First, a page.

Jun 17 2022
Data Analytics

Classy Collaborative 2022: Highlighting Emerging Fundraising Trends

The pandemic shifted things dramatically from a fundraising standpoint, but big-picture demographic trends will continue to matter too.

This year’s in-person edition of Classy Collaborative took place in a rock concert hall — The Fillmore Philadelphia, a cavernous venue that usually hosts national touring musical acts.

But the in-person portion of the event (there were also virtual sessions with different presenters) brought in a number of major figures in philanthropy — rock stars in their own right — who had broad insights on the sector’s potential, including leaders with the Bill & Melinda Gates Foundation, the Women’s Philanthropy Institute, Giving Tuesday, the Jane Goodall Institute and the Michael J. Fox Foundation for Parkinson's Research.

And they had a lot to say about the state of fundraising trends. Read on for a few examples:

Fundraising Trends: “2020 Just Broke Everything”

In a Thursday session highlighting high-level trends, Woodrow Rosenbaum, chief data officer of Giving Tuesday, said the pandemic’s most dramatic effect on the nonprofit sector is that it affected the industry’s overall stability.

“Coming out in 2019, we were starting to see long-standing patterns, and then 2020 just broke everything,” Rosenbaum said. “And while on the surface, 2021 seemed to be a return to some of the longer-term trends, when we look underneath those kinds of top line metrics, it's actually quite different.”

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What factors were at play? Simply put, Rosenbaum said that overall participation was down, and while fundraising totals in general were continuing to grow, the number of people taking part in fundraising efforts has continued to slip in recent years.

Christa Evans, vice president of development with First Book, noted that one of the challenges that nonprofits faced was an inability to capitalize on the unusual circumstances of 2020.

“So we knew that 2020 was a flip in terms of acquisition because of the urgency of our missions,” Evans said. “But we're not capitalizing on the brand awareness and the mission message that was put out during those times to keep that acquisition up.”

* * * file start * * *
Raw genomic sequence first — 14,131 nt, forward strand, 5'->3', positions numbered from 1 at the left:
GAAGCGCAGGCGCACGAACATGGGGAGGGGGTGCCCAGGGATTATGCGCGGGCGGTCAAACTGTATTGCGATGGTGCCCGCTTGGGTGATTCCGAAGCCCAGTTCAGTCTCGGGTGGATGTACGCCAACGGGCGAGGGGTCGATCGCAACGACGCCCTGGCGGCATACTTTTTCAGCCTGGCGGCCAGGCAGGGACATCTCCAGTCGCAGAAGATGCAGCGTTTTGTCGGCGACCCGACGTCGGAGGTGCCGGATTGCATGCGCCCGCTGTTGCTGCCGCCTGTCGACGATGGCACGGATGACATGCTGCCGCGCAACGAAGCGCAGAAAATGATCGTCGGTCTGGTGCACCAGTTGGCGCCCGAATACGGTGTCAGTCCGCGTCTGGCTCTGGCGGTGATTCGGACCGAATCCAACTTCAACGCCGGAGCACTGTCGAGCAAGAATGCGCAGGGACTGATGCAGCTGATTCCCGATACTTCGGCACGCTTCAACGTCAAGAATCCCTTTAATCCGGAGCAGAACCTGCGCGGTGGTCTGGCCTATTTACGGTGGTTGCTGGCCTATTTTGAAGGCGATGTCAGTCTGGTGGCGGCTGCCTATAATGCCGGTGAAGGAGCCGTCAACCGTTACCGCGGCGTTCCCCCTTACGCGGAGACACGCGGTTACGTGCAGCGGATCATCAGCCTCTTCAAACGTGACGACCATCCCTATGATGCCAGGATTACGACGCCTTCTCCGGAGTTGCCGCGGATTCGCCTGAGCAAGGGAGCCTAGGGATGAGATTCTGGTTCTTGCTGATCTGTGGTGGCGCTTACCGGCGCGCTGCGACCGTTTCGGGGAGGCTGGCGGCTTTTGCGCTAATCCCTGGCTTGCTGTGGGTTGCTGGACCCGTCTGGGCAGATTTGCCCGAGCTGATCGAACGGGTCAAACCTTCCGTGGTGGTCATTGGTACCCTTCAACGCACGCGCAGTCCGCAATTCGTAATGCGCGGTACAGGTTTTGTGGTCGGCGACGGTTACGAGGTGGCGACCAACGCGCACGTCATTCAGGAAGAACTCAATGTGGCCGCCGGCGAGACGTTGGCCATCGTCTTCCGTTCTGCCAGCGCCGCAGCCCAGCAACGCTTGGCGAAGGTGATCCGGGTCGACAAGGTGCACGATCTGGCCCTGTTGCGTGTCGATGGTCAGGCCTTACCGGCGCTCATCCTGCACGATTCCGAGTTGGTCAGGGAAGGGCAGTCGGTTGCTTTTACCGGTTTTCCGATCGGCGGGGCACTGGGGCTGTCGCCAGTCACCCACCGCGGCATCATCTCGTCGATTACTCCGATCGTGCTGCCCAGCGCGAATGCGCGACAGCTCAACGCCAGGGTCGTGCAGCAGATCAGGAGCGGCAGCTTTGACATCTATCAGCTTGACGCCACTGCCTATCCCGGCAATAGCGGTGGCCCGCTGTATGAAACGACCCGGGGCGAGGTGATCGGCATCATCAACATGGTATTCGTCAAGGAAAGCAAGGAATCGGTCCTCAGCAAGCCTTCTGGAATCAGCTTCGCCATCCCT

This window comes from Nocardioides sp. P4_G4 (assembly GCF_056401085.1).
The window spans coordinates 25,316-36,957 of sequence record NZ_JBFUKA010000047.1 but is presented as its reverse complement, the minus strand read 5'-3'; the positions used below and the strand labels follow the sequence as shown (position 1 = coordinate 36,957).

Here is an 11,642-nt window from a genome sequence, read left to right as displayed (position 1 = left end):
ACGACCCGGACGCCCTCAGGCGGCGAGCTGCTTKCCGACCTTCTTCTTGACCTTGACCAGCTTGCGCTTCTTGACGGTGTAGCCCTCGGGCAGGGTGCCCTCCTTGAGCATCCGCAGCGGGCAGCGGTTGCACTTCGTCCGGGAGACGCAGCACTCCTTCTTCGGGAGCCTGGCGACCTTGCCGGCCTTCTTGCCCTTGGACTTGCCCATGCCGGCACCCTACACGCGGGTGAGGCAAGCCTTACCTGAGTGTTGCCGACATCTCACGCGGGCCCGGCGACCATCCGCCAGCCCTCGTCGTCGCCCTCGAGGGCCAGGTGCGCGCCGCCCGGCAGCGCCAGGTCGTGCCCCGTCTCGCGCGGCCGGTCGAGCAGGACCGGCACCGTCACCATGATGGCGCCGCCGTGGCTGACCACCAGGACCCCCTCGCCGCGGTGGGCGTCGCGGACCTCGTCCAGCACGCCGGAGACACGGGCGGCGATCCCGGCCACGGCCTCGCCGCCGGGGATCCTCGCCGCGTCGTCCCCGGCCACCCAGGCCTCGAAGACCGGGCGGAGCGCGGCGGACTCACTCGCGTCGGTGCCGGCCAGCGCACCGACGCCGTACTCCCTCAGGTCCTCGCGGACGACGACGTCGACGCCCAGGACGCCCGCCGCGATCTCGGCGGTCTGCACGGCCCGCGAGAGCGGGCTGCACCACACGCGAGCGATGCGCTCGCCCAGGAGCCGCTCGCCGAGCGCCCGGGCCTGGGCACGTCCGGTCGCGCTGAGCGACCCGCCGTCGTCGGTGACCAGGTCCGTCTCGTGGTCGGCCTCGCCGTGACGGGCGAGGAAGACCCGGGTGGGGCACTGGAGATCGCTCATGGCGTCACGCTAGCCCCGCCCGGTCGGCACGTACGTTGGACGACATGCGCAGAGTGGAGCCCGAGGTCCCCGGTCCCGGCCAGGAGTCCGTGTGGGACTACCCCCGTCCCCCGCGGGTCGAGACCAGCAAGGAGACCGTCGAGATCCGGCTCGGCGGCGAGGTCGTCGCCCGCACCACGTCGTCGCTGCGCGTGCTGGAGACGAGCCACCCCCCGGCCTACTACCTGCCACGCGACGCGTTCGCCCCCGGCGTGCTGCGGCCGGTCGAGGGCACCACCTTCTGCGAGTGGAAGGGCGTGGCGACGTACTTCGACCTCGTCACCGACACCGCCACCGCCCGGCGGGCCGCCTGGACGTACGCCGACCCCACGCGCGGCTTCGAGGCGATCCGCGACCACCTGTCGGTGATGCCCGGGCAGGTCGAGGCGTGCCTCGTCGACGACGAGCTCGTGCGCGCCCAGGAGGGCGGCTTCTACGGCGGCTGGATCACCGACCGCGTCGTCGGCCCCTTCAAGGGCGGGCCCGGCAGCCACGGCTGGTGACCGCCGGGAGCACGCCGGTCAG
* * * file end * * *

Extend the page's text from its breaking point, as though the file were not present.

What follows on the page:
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Shifting Donor Demographic Needs

During a Wednesday session, Classy COO Soraya Alexander brought in members of the company’s leadership council, many of whom have prominent places within the nonprofit sector — a perch that gives them a unique perspective on the sector’s evolution.

Victoria Vrana, deputy director of philanthropic partnerships at the Gates Foundation, noted that it is important to understand donors’ motivations and how shifting demographics can affect those things.

“There's really no statistical difference in giving across race and ethnic groups, but there is a big difference in the how and why donors are giving,” Vrana said. “So, Asian and Black donors are much more likely to give to social justice causes than white donors. They're more likely to give through informal channels like mutual aid or direct cash transfers and crowdfunding. They're more likely to be donors and filler across the board and more likely to be on crowdfunding platforms.”

These differences, she noted, highlighted the importance of understanding targeted strategies. “Making sure that we've got all the pathways open for every donor is critical, I think, for the sector,” she said.

During the Thursday session, Jeannie Sager, director of the Women’s Philanthropy Institute at Indiana University, said that it was important to know that the status quo — as she noted, per Blackbaud data, the average donor was a 65-year-old white woman — was likely to change.

“So what are we doing, with regard to our systems, to make sure that we are reaching out to those future donors and meeting them where they are, and relating to them as they are and understanding their experience?” Sager said.

READ MORE: Learn why nonprofits should consider restructuring to support recurring donations.

Embracing Virtual Event Strategies

While the pandemic created significant changes — some more fleeting than others — one trend expected to remain was the rise of virtual events, another point the leadership council emphasized in their Wednesday session.

“I think when we talk about community and what that looks like to the community of donors, there's some real opportunities within this virtual space to access and engage and meaningfully connect with people that we may not have been engaging with previously,” said Anna Rathmann, executive director of the Jane Goodall Institute.

Will Fowler, CFO of the Fox Foundation, added that it was a struggle for many organizations, including his, to respond to the sudden pivot to virtual events, but that it opened up opportunities to move beyond athletic events, which naturally leave some people out, in favor of virtual galas.

“Two years in, it’s not an anomaly anymore. Now it's the expectation,” Fowler said. “Now people expect virtual events. That's a huge sea change in just two years.”

Rathmann added that virtual events made it possible to integrate her nonprofit’s biggest asset, the 88-year-old Goodall, in new ways. “Being able to use virtual technology and integrate her into things, we are reaching such a broader ripple effect,” she said.

Keep this page bookmarked for coverage of the event, and follow us on Twitter @BizTechMagazine and the official conference Twitter feed, @ConnectAtCollab.

Photography by Ernie Smith

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